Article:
Anyone who has experienced a church united in the silent praying of the Canon will know what a really filled silence is. It is at once a loud and penetrating cry to God and a Spirit-filled act of prayer. Here everyone does pray the Canon together, albeit in a bond with the special task of the priestly ministry. Here everyone is united, laid hold of by Christ, and led by the Holy Spirit into that common prayer to the Father which is the true sacrifice—the love that reconciles and unites God and the world.[15]

The value of silence

1     Blessed Pope John Paul II wrote, in Spiritus et Sponsa (2003), of the importance of silence, in relation to the re-evangelisation of the West.
One aspect that we must foster in our communities with greater commitment is the experience of silence. We need silence “if we are to accept in our hearts the full resonance of the voice of the Holy Spirit and to unite our personal prayer more closely to the Word of God and the public voice of the Church.” In a society that lives at an increasingly frenetic pace, often deafened by noise and confused by the ephemeral, it is vital to rediscover the value of silence. The spread, also outside Christian worship, of practices of meditation that give priority to recollection is not accidental. Why not start with pedagogical daring a specific education in silence within the coordinates of personal Christian experience? Let us keep before our eyes the example of Jesus, who ‘rose and went out to a lonely place, and there he prayed’ (Mk 1: 35). The Liturgy, with its different moments and symbols, cannot ignore silence.[16]
As has been discussed in Positio 2,[17] and contrary to the Enlightenment assumptions of Pistoia, the liturgy communicates not only at the verbal level but non-verbally: as Bl. Pope John Paul II expressed, with symbols, of which silence is a powerful example. Silence communicates the sacrality and importance of key moments in the liturgy with great force, even to the people of our own day.[18]

1    Pope Benedict XVI has argued that ‘for silence to be fruitful, …it must not be just a pause in the action of the liturgy.[19] What is needed, as he puts it in the passage quoted in paragraph 10, is a ‘filled silence’: a silence during which there is something specific and appropriate to meditate upon. There is a certain parallel here with the singing which takes place, in accordance with the teaching of St Pius X, not in a pause in the liturgy, but while it continues. The silence of the priestly prayers and the Canon, in the Extraordinary Form, provides this ‘filled silence’ in a way which is both natural and symbolically charged.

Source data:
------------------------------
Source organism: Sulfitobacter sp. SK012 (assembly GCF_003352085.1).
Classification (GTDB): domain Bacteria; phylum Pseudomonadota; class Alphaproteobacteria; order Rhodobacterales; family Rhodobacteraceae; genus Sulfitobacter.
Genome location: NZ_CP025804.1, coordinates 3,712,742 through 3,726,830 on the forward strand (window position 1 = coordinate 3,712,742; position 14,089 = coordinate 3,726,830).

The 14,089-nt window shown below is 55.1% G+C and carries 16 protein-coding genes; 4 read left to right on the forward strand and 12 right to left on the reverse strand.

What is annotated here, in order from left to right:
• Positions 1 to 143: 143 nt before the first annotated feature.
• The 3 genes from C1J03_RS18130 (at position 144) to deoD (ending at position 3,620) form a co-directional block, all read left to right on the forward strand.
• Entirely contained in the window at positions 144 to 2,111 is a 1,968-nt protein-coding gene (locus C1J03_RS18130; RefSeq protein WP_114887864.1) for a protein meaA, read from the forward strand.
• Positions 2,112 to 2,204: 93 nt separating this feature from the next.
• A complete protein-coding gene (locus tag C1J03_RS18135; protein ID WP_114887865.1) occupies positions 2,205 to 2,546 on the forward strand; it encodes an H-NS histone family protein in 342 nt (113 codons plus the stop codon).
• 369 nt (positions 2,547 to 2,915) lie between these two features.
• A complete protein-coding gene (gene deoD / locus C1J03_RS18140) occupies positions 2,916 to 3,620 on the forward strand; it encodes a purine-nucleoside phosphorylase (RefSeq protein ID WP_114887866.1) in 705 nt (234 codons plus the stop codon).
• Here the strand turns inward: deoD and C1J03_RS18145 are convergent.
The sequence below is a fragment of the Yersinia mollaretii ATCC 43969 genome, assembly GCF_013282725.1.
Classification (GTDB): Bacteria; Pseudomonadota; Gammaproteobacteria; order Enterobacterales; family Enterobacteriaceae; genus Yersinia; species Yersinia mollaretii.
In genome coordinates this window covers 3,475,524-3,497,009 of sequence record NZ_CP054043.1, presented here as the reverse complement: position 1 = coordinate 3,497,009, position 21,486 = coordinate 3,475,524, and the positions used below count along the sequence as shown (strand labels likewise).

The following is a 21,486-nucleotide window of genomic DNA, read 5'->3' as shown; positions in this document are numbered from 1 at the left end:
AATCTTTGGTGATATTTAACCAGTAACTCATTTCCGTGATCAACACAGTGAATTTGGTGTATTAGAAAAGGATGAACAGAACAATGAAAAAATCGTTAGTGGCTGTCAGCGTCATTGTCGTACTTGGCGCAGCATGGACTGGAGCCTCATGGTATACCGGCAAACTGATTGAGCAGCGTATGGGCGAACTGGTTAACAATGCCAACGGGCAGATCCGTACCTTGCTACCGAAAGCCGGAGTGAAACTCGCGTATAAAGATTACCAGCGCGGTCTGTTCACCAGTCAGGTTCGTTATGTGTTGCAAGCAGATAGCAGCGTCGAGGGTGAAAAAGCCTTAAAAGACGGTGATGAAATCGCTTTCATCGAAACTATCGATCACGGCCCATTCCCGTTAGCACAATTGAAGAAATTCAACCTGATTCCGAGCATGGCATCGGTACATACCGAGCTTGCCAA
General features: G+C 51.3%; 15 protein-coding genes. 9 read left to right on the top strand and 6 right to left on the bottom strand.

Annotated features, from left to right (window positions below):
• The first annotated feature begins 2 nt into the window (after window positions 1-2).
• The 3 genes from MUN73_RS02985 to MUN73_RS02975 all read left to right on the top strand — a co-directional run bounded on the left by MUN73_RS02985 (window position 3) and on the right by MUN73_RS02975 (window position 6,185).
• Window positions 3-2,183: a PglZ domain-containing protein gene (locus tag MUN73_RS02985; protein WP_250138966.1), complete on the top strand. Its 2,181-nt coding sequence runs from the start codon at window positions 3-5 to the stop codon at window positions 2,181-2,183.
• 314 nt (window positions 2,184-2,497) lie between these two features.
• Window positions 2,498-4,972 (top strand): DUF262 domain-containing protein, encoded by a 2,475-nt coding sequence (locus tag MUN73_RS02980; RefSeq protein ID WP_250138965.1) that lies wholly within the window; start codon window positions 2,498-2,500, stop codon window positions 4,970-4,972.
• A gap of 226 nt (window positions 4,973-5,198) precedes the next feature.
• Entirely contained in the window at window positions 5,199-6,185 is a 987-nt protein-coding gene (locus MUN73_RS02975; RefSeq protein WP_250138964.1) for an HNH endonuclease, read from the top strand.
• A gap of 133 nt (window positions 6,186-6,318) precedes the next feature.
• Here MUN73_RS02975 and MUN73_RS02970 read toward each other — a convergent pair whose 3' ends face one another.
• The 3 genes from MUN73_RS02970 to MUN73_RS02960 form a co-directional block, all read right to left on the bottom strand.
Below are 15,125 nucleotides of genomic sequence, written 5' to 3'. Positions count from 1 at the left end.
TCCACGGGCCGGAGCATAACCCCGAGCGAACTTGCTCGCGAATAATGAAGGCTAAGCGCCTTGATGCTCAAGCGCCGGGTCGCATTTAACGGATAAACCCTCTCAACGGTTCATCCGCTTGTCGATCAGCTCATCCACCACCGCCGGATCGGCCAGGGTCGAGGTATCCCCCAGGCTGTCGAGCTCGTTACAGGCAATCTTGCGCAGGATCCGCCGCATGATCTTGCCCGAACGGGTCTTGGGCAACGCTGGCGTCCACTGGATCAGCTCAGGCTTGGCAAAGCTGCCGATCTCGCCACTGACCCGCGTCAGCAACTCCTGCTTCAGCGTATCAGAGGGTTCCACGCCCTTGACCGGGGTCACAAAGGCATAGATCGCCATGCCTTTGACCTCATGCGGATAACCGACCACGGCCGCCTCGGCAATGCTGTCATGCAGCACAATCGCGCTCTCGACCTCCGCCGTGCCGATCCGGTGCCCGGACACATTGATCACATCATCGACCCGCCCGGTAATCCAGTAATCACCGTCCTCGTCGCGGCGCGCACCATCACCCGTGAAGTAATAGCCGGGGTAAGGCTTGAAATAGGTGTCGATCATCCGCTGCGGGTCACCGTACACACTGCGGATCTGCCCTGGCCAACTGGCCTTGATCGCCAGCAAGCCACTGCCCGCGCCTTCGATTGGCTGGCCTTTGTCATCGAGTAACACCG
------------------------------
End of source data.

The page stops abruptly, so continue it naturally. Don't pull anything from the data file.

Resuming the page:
[1] See Positio 6: Liturgical Orientation
[2] Pope Benedict XVI (Joseph, Cardinal Ratzinger) ‘The Spirit of the Liturgy’ (San Francisco: Ignatius Press, 2000) p215: ‘It is no accident that in Jerusalem, from a very early time, parts of the Canon were prayed in silence and that in the West the silent Canon—overlaid in part with meditative singing—became the norm.’ Evidence is lacking on whether the Canon was said silently before the 8th Century; a tendency towards saying it in a low voice is implied by the attempt by the Emperor Justinian to outlaw this practice in the year 565 (Novella 137 in the collection edited by Schoell & Kroll in Mommsen’s Corpus Juris Civilis vol. 3 p 699). It seems likely that the Oratio Super Oblata, the ‘Secret Prayer’, has been said silently since its introduction into the Mass in the 5th Century, though this cannot be established definitively. Jungmann notes that the contrast between the words ‘Nobis quoque peccatoribus’, said aloud, and the rest of the Canon, said silently, was noted and discussed in 9th Century, citing Amalarius of Metz (d. c.850) (Joseph Jungmann: The Mass of the Roman Rite: Its origins and development (English edition: New York: Benzinger, 1955) Vol II, p257, footnote 47).
[3] Pope Pius VI, Bull Auctorem Fidei (1794) 33: ‘The proposition of the synod by which it shows itself eager to remove the cause through which, in part, there has been induced a forgetfulness of the principles relating to the order of the liturgy, “by recalling it (the liturgy) to a greater simplicity of rites, by expressing it in the vernacular language, by uttering it in a loud voice”; as if the present order of the liturgy, received and approved by the Church, had emanated in some part from the forgetfulness of the principles by which it should be regulated,— rash, offensive to pious ears, insulting to the Church, favourable to the charges of heretics against it.’